A lesson from history may serve us well, because as is so often the case history repeats itself. Judaism of the first century had also become an entity unto itself, no longer living solely for God's glory. Instead their motives sprang from a desire to propagate their own uniqueness and to protect their religious identity, even if that meant killing God's Son. They refused to accept God's will and allow these things to be taken out of the way so Jesus could be all and in all. This is why Paul referred to the Judaizers (Jewish believers who refused to let go of the tenets of Judaism) as "the enemies of the cross." Jesus was a threat to them just as He was to the Scribes and Pharisees, and for the same reasons, He remains a threat to the religious systems of men to this very day.
Most of the early Jewish believers came out of Judaism, unto Jesus outside the camp, bearing His reproach, suffering the scorn of the orthodox religious system of their day. However, many devout Jews considered this radical departure from the orthodox norm to be extreme. For this reason many of them kept what they considered to be the indispensable tenets of Judaism, such as circumcision and law keeping. In doing so they avoided the suffering of the cross and became the enemies of the cross. In fact, Paul acknowledged that all he need do to be free of persecution was to simply add the preaching of circumcision to his gospel message (Galatians 5:11). Then the offense of the cross would cease. The temptation to compromise and cling to the old religious order is Satan's most effective means of rendering the believer and the ekklesia powerless. Much that we see in Christendom today is the fruit of this compromise.
Our God is a Consuming Fire
Here the author of Hebrews changes the illustration from an earthquake to a raging or consuming fire.
I live in a mountainous area in Idaho. Dependent upon the conditions, the fires in the mountains, often caused by lighting strikes, can be quite destructive. One of the worst was the fire of 1910. It consumed one-sixth of Idaho's northern forests, greatly changing the landscape of our state, leaving in its aftermath the baked soil and charged stems of trees that only days before towered over the lush forest floor.
This is the picture that the author of Hebrews is setting forth, a trial by fire in which only those things that are of eternal value can endure.
In 1 Corinthians 3:11-17 Paul tells of this consuming fire.
For no one can lay any other foundation than that which has been laid, which is Jesus Christ. But if anyone builds on the foundation with gold, silver, costly stones, wood, hay, or stubble; each man's work will be revealed. For the Day will declare it, because it is revealed in fire; and the fire itself will test what sort of work each man's work is. If any man's work remains which he built on it, he will receive a reward. If any man's work is burned, he will suffer loss, but he himself will be saved, but as through fire. Don't you know that you are a temple of God, and that God's Spirit lives in you? If anyone destroys the temple of God, God will destroy him; for God's temple is holy, which you are.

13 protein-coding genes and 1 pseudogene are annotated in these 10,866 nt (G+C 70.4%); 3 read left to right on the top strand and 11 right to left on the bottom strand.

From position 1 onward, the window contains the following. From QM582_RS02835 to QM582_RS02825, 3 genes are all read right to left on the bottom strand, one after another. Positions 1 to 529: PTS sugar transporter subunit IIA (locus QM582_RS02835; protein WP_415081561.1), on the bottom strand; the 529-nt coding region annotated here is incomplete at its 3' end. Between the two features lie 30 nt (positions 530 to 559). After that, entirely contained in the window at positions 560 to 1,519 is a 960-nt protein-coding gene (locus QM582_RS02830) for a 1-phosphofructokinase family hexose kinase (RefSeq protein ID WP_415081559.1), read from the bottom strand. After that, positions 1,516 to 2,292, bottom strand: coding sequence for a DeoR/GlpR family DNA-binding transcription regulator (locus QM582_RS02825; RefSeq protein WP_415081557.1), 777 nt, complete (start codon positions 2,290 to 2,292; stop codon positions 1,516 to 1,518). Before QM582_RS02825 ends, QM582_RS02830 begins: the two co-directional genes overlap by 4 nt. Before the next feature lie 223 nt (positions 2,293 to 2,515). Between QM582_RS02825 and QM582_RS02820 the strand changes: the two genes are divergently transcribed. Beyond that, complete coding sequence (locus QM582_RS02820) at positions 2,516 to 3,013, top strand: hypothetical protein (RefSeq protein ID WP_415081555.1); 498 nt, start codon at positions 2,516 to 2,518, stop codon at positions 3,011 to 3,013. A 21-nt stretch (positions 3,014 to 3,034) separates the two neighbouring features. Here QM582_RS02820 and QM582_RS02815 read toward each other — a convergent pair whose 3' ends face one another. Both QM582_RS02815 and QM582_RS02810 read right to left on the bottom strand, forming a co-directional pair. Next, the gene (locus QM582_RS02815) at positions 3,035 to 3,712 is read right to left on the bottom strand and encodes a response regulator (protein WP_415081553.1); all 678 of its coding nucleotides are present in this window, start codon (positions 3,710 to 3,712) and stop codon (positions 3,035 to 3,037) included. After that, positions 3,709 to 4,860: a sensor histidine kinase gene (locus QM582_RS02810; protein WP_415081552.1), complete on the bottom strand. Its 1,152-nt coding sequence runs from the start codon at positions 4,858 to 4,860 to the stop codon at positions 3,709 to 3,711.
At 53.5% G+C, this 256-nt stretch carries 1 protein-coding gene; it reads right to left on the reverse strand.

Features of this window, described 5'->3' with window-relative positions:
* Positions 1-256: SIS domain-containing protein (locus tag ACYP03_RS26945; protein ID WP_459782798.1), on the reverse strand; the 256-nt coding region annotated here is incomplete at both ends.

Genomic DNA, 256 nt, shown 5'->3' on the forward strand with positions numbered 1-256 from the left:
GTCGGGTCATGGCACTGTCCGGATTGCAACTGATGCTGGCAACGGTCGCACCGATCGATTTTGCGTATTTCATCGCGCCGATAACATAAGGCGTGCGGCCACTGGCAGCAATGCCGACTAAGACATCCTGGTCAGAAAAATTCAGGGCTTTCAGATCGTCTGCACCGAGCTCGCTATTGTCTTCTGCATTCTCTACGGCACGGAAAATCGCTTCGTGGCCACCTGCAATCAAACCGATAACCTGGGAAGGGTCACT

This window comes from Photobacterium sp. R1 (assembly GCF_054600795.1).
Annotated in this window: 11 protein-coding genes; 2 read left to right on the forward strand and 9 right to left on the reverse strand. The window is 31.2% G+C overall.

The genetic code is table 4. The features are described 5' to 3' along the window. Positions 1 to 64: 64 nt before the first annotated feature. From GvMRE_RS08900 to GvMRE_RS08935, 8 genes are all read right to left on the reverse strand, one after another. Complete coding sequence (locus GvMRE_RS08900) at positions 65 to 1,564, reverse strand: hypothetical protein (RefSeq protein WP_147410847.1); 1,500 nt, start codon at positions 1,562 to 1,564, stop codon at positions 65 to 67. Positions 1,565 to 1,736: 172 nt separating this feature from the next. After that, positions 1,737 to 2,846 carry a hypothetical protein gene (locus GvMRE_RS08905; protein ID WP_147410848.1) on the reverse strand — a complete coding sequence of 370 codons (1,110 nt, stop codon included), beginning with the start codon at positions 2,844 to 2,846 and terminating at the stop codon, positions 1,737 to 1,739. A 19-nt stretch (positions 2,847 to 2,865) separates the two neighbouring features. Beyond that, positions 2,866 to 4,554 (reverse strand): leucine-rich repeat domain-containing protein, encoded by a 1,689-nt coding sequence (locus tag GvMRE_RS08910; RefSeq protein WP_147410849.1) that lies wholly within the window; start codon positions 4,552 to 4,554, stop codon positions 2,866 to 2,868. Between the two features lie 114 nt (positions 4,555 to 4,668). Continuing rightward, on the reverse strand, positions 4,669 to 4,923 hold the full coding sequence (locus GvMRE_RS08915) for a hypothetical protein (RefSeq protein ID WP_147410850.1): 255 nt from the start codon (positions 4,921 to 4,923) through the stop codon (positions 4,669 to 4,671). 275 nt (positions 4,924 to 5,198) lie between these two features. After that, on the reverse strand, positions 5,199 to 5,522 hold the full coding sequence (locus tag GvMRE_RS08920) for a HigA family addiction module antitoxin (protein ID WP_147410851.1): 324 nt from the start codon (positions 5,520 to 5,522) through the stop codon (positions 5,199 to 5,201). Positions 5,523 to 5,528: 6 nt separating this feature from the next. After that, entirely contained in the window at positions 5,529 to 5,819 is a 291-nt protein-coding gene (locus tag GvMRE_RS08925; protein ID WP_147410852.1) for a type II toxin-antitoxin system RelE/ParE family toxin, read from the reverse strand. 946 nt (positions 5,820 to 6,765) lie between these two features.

God is still shaking and trying by fire. All that does not have His glory at heart, all that is earthly and refuses to be conformed to His Son, will be brought to desolation and lie like the smoldering ruins of San Francisco, as so much waste to be removed before anything eternal can be established. God is intent on removing the first things of the first religious order, which had value only for a season, as a testimony of good things to come. Hear me, dear reader! Those Good Things have come and they are realized only in Christ. The Substance is Christ!
Jesus Christ is the standard by which the Father judges all things. Christ is the foundation, the Rock, the only solid and immovable ground. Those things that are not built upon His work and person cannot withstand the shaking which will intensify in the days to come. Our God is a consuming fire. He is burning away the wood, hay and stubble of man's religion, which stands in defiance of Christ's finished work. Like the Judaizers, religious men insist on keeping much of the old religious order, arguing with God who is taking away the first to establish the second. Nothing of the old religious order that men ignorantly built on the Foundation, which is Christ, will remain. "The day will declare it." God has spoken and is yet speaking! "Yet once more I shake . . . that the things which cannot be shaken may remain."to top